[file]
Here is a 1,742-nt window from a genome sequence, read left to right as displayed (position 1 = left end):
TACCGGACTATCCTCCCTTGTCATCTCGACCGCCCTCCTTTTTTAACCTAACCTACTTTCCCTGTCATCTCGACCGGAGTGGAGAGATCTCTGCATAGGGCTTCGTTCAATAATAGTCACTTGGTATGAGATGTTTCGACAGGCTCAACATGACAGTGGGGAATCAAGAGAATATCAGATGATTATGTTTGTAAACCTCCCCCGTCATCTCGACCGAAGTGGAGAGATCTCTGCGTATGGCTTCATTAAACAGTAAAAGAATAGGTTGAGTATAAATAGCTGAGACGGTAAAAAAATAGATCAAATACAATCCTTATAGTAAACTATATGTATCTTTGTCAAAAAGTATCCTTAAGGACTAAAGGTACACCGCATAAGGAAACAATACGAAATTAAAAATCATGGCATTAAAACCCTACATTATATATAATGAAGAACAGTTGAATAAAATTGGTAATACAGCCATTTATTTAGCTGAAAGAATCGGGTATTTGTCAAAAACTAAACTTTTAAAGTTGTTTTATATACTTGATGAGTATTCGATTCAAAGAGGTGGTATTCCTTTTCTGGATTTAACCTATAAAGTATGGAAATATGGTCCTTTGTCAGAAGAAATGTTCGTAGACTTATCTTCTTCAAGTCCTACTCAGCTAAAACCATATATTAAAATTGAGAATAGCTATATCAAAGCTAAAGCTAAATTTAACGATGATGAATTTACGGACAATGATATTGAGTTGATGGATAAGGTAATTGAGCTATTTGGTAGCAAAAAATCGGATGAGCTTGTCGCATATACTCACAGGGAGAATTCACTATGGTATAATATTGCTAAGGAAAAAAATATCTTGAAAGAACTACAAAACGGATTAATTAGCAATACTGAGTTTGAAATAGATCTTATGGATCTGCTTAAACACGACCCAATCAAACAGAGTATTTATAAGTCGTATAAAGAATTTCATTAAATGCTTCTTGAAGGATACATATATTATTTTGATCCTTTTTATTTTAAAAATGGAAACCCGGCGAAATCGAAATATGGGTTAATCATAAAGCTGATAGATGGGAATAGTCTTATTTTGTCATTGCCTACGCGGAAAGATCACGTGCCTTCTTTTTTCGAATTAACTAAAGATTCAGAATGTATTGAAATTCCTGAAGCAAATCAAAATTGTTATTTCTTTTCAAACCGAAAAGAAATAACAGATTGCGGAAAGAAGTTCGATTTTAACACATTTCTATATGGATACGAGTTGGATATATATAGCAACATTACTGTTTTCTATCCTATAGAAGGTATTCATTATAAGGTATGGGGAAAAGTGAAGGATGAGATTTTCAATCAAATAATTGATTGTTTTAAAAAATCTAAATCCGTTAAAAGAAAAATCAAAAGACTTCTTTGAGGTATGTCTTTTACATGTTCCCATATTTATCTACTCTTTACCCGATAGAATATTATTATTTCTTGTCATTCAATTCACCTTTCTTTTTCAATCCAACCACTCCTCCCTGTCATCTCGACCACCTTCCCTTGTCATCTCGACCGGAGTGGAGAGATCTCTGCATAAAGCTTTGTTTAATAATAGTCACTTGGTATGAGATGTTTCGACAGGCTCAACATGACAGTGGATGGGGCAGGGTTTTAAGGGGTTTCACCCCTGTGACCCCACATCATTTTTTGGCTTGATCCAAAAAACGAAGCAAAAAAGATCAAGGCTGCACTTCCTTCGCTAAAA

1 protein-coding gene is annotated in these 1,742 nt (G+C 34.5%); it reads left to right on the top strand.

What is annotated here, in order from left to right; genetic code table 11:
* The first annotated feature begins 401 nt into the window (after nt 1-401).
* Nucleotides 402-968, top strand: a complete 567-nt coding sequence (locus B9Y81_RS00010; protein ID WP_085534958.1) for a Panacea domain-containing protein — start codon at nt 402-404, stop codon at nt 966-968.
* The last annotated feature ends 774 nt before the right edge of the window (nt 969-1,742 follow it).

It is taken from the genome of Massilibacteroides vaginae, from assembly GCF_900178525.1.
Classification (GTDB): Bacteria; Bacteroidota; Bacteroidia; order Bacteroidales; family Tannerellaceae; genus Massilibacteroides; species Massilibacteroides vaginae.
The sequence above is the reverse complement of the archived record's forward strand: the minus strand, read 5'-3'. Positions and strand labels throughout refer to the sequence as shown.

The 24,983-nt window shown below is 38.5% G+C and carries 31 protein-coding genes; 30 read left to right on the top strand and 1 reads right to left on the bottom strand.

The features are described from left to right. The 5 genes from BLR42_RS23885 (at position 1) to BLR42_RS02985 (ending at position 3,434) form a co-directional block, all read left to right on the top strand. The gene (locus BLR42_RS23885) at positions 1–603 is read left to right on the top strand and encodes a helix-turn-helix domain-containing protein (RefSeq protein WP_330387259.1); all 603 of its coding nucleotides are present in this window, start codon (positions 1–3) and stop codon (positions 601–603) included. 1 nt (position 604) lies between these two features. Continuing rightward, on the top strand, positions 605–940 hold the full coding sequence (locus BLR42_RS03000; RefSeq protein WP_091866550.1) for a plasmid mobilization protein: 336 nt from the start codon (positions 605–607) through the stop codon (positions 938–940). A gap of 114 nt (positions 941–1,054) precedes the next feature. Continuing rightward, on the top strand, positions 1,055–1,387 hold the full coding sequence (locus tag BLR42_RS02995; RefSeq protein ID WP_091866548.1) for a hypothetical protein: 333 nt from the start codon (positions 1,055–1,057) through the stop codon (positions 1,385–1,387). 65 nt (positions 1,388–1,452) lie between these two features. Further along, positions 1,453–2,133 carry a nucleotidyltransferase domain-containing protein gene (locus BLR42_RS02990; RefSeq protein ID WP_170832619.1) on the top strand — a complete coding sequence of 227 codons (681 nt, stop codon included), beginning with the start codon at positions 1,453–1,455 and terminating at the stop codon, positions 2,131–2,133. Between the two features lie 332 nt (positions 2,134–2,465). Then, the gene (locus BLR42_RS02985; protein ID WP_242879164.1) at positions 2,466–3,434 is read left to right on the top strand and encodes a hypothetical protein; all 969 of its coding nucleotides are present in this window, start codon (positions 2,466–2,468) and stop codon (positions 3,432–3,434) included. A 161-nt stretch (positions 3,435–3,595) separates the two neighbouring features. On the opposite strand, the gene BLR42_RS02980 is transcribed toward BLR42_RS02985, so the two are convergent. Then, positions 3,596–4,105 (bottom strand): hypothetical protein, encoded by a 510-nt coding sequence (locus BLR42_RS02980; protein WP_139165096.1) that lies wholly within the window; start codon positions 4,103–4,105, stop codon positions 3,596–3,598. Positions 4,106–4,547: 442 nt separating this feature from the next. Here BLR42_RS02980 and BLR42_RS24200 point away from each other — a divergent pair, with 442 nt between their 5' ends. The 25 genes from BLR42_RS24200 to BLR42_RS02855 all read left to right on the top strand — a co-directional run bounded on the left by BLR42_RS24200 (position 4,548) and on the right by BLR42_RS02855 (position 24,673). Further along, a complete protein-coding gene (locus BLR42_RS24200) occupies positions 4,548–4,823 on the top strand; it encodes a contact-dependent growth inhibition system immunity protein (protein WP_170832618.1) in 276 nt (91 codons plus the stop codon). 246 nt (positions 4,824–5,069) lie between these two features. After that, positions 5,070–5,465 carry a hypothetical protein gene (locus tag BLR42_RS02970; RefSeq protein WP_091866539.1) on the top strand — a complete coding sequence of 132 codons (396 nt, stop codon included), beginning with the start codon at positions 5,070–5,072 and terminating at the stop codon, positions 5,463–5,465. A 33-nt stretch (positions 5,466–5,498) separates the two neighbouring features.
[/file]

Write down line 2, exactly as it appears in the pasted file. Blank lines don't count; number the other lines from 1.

TACCGGACTATCCTCCCTTGTCATCTCGACCGCCCTCCTTTTTTAACCTAACCTACTTTCCCTGTCATCTCGACCGGAGTGGAGAGATCTCTGCATAGGGCTTCGTTCAATAATAGTCACTTGGTATGAGATGTTTCGACAGGCTCAACATGACAGTGGGGAATCAAGAGAATATCAGATGATTATGTTTGTAAACCTCCCCCGTCATCTCGACCGAAGTGGAGAGATCTCTGCGTATGGCTTCATTAAACAGTAAAAGAATAGGTTGAGTATAAATAGCTGAGACGGTAAAAAAATAGATCAAATACAATCCTTATAGTAAACTATATGTATCTTTGTCAAAAAGTATCCTTAAGGACTAAAGGTACACCGCATAAGGAAACAATACGAAATTAAAAATCATGGCATTAAAACCCTACATTATATATAATGAAGAACAGTTGAATAAAATTGGTAATACAGCCATTTATTTAGCTGAAAGAATCGGGTATTTGTCAAAAACTAAACTTTTAAAGTTGTTTTATATACTTGATGAGTATTCGATTCAAAGAGGTGGTATTCCTTTTCTGGATTTAACCTATAAAGTATGGAAATATGGTCCTTTGTCAGAAGAAATGTTCGTAGACTTATCTTCTTCAAGTCCTACTCAGCTAAAACCATATATTAAAATTGAGAATAGCTATATCAAAGCTAAAGCTAAATTTAACGATGATGAATTTACGGACAATGATATTGAGTTGATGGATAAGGTAATTGAGCTATTTGGTAGCAAAAAATCGGATGAGCTTGTCGCATATACTCACAGGGAGAATTCACTATGGTATAATATTGCTAAGGAAAAAAATATCTTGAAAGAACTACAAAACGGATTAATTAGCAATACTGAGTTTGAAATAGATCTTATGGATCTGCTTAAACACGACCCAATCAAACAGAGTATTTATAAGTCGTATAAAGAATTTCATTAAATGCTTCTTGAAGGATACATATATTATTTTGATCCTTTTTATTTTAAAAATGGAAACCCGGCGAAATCGAAATATGGGTTAATCATAAAGCTGATAGATGGGAATAGTCTTATTTTGTCATTGCCTACGCGGAAAGATCACGTGCCTTCTTTTTTCGAATTAACTAAAGATTCAGAATGTATTGAAATTCCTGAAGCAAATCAAAATTGTTATTTCTTTTCAAACCGAAAAGAAATAACAGATTGCGGAAAGAAGTTCGATTTTAACACATTTCTATATGGATACGAGTTGGATATATATAGCAACATTACTGTTTTCTATCCTATAGAAGGTATTCATTATAAGGTATGGGGAAAAGTGAAGGATGAGATTTTCAATCAAATAATTGATTGTTTTAAAAAATCTAAATCCGTTAAAAGAAAAATCAAAAGACTTCTTTGAGGTATGTCTTTTACATGTTCCCATATTTATCTACTCTTTACCCGATAGAATATTATTATTTCTTGTCATTCAATTCACCTTTCTTTTTCAATCCAACCACTCCTCCCTGTCATCTCGACCACCTTCCCTTGTCATCTCGACCGGAGTGGAGAGATCTCTGCATAAAGCTTTGTTTAATAATAGTCACTTGGTATGAGATGTTTCGACAGGCTCAACATGACAGTGGATGGGGCAGGGTTTTAAGGGGTTTCACCCCTGTGACCCCACATCATTTTTTGGCTTGATCCAAAAAACGAAGCAAAAAAGATCAAGGCTGCACTTCCTTCGCTAAAA